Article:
The Univex Mercury 2
Several weeks ago I was passed this camera more as an oddity for Russell's shop. I think he saw it as more of an ornament, a dressing piece if you like. He liked its quirky look! I gave it the once over and all seemed fine except for a lot of fungus on the lens, when I say a lot I really do mean a LOT! He sent the lens off with a batch of cameras for repair just to see if it might be improved.
So, while its off being cleaned – the camera. Short version! Universal Camera Corps were better known for cheap plastic toy cameras but in 1938 produced the Mercury to compete with higher end cameras. Work moved to the war effort, then in 1945 they returned to cameras with a revamp – The Mercury 2! A half frame viewfinder with a magnesium/aluminium body machined to ridiculous standards, I have never seen a film door fit that flush! It has an odd semi-circular protrusion on top to house the innovative rotary shutter, a black fake hide cover wraps around the main body. The viewer is in portrait mode and while the eye piece is tiny it is clear and bright. As you look at it front on the left knob is the advance and the right one is the shutter speed. The screw on lens is a coated Tricor 35mm f2.7, between that and the body is the distance focus ring with many bold increments assigned. It takes 35mm film which gives you 46 frames from a 24 and 70 from a standard 36…ah, the lens is back!
The lens was better but still heavily marked so I thought just one film. I easily loaded an FP4 and set off on a long city wander with an aim to push every angle, close up and depth of field option while capturing a bit of normal Plymouth that usually just gets passed by. I had to go without a strap as that is on the case that I did not have. I carried a light meter, my trusty universal clip on yellow filter/hood combo and a note book. With so many frames I was fairly loose with metering notes concentrating more on getting the camera set in the right order. You have to advance the film BEFORE setting shutter speed! I also deemed the fast F2.7 and the heady 1000th of second top end shutter speed combined with lots of distance markers a sign I would need to be pretty close with my focusing guesses! All went well I thought, I had a few miss-fires, forgot to put the filter on a few times etc. Then I got to 46, it kept going – 52! – I got concerned – 56! I gave up! I had all sorts of possible disasters in my head, film snapped, incorrect load – had I shot 56 nothings?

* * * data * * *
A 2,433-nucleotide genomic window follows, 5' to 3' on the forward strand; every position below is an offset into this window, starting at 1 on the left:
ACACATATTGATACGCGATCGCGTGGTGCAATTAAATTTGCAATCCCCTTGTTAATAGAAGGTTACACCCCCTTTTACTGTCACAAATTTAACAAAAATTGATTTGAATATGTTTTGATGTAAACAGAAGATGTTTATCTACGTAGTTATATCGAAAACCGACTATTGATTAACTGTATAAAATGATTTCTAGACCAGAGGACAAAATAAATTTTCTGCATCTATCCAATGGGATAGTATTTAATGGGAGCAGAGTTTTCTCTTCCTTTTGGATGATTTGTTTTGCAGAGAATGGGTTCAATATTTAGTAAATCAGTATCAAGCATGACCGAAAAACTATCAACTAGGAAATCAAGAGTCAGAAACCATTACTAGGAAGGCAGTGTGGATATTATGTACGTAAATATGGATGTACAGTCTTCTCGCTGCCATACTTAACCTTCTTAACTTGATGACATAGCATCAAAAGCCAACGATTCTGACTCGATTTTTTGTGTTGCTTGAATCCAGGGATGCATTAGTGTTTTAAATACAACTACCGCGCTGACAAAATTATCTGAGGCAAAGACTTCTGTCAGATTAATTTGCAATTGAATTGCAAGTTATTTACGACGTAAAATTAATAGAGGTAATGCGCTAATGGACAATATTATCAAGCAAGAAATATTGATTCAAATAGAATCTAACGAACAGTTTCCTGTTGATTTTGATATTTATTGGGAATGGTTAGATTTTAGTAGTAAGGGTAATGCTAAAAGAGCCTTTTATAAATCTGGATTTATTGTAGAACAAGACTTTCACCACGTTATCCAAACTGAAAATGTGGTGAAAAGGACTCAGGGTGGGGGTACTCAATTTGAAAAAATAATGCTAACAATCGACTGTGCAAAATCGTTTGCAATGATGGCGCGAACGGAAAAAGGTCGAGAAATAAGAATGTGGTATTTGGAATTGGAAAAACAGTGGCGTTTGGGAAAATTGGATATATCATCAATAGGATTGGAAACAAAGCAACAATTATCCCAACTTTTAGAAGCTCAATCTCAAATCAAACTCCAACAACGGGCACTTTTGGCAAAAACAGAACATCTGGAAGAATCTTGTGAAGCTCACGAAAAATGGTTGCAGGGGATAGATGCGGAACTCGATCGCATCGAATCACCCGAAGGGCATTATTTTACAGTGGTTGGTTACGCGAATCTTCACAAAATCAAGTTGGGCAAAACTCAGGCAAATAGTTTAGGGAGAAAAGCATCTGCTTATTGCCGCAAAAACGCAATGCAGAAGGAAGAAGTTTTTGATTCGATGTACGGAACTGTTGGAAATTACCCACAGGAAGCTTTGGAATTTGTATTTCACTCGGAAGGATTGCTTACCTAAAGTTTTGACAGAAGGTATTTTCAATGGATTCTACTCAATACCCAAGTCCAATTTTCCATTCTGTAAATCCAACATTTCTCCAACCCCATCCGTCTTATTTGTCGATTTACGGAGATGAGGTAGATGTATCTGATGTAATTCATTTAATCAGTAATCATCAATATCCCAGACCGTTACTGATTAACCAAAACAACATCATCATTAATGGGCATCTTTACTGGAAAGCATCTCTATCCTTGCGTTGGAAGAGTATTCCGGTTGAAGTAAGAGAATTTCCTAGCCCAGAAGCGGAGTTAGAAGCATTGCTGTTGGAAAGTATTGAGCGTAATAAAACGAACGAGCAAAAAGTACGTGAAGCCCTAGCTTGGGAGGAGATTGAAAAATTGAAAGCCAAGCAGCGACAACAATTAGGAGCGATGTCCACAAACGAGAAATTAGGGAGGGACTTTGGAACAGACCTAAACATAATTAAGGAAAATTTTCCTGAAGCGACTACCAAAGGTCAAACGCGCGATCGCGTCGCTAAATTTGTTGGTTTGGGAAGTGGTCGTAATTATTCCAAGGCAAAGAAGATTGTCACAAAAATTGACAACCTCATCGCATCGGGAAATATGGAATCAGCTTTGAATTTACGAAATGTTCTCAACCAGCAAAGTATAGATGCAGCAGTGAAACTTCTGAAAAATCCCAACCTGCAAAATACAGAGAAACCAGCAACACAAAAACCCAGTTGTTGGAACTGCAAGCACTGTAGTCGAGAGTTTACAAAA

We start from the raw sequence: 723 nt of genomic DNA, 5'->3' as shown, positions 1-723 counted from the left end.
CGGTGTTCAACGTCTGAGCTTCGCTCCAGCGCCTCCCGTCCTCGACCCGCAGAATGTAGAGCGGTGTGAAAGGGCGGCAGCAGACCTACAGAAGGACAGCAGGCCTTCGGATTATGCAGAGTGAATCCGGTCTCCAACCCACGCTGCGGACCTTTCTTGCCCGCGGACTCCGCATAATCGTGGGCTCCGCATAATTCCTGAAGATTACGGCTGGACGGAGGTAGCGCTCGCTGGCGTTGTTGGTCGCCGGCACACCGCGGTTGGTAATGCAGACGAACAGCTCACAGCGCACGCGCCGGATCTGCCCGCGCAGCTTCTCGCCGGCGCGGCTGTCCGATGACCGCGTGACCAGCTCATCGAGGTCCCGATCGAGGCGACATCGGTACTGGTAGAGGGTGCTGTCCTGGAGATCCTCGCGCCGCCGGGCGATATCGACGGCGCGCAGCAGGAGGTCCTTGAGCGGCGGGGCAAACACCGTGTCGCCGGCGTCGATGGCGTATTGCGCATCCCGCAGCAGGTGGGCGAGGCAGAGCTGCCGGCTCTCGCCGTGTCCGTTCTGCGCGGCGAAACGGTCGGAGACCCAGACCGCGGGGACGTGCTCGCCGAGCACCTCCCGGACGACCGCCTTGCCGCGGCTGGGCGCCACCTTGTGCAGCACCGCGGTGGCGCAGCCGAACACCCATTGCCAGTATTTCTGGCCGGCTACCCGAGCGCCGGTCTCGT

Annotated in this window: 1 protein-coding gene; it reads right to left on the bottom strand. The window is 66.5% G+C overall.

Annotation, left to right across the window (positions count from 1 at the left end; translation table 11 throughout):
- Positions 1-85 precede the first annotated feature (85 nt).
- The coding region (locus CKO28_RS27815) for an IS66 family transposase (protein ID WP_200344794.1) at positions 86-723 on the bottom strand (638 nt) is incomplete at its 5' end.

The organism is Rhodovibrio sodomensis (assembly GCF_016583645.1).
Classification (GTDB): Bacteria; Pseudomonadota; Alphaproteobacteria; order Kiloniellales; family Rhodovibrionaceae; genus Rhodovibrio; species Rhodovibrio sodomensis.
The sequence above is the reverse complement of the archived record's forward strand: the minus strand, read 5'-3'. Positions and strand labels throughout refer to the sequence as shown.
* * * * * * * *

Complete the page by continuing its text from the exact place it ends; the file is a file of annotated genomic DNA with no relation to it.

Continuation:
Results – straight home and in the tank! 30 minutes of torture, out they came! Lots of tiny cute images but just 45 and a half, the last one had clearly got lots of exposures overlapping so, it takes 46 and doesn't tell you the roll is finished. Once scanned it was clear the lens fungus had softened the images but not too badly really, they have a real era feel about them. It had caused flare though where brighter light was present which is a pain meaning I pushed the blacks and pulled the highlights in post mainly and I presume the smaller images make them a little grainier. If you spot the two pictures of the magnolia flower one was taken centre frame the other using the parallax correction markers in the viewer from 18inches and they work. I tried my hardest to make shallow D of F images but it just wouldn't!
My conclusion – it is a beautifully made funky camera that was immense fun to shoot, the lens is an issue if you want sharp and they are as rare as hens teeth to find. It is a fun collectors piece that is totally useable if you can live with the lens.
Click below to see more photos. Lots more photos will be added here soon